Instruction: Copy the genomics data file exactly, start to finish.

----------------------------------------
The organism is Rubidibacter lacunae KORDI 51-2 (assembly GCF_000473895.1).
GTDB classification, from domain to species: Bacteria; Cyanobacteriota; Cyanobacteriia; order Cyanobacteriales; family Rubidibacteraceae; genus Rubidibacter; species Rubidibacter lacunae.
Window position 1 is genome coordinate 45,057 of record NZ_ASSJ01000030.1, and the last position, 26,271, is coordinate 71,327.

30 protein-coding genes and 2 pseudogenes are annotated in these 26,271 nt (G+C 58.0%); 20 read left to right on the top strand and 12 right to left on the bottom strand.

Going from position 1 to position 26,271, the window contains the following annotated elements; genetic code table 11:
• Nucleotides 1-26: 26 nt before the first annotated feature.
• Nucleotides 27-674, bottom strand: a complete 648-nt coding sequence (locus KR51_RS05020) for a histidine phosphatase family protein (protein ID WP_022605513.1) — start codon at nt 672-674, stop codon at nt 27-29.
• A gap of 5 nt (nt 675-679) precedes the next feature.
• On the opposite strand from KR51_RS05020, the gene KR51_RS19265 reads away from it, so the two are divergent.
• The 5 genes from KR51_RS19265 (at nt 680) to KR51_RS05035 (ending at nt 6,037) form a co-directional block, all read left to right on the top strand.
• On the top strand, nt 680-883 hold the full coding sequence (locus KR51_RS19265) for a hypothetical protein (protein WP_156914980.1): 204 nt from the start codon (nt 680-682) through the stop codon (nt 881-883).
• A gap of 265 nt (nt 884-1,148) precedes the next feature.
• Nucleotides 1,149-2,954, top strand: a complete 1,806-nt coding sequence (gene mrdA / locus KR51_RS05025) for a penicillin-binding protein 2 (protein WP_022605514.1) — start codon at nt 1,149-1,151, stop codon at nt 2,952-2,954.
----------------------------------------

The organism is Rubidibacter lacunae KORDI 51-2 (assembly GCF_000473895.1).
GTDB classification, from domain to species: Bacteria; Cyanobacteriota; Cyanobacteriia; order Cyanobacteriales; family Rubidibacteraceae; genus Rubidibacter; species Rubidibacter lacunae.
Window position 1 is genome coordinate 45,057 of record NZ_ASSJ01000030.1, and the last position, 26,271, is coordinate 71,327.

30 protein-coding genes and 2 pseudogenes are annotated in these 26,271 nt (G+C 58.0%); 20 read left to right on the top strand and 12 right to left on the bottom strand.

Going from position 1 to position 26,271, the window contains the following annotated elements; genetic code table 11:
• Nucleotides 1-26: 26 nt before the first annotated feature.
• Nucleotides 27-674, bottom strand: a complete 648-nt coding sequence (locus KR51_RS05020) for a histidine phosphatase family protein (protein ID WP_022605513.1) — start codon at nt 672-674, stop codon at nt 27-29.
• A gap of 5 nt (nt 675-679) precedes the next feature.
• On the opposite strand from KR51_RS05020, the gene KR51_RS19265 reads away from it, so the two are divergent.
• The 5 genes from KR51_RS19265 (at nt 680) to KR51_RS05035 (ending at nt 6,037) form a co-directional block, all read left to right on the top strand.
• On the top strand, nt 680-883 hold the full coding sequence (locus KR51_RS19265) for a hypothetical protein (protein WP_156914980.1): 204 nt from the start codon (nt 680-682) through the stop codon (nt 881-883).
• A gap of 265 nt (nt 884-1,148) precedes the next feature.
• Nucleotides 1,149-2,954, top strand: a complete 1,806-nt coding sequence (gene mrdA / locus KR51_RS05025) for a penicillin-binding protein 2 (protein WP_022605514.1) — start codon at nt 1,149-1,151, stop codon at nt 2,952-2,954.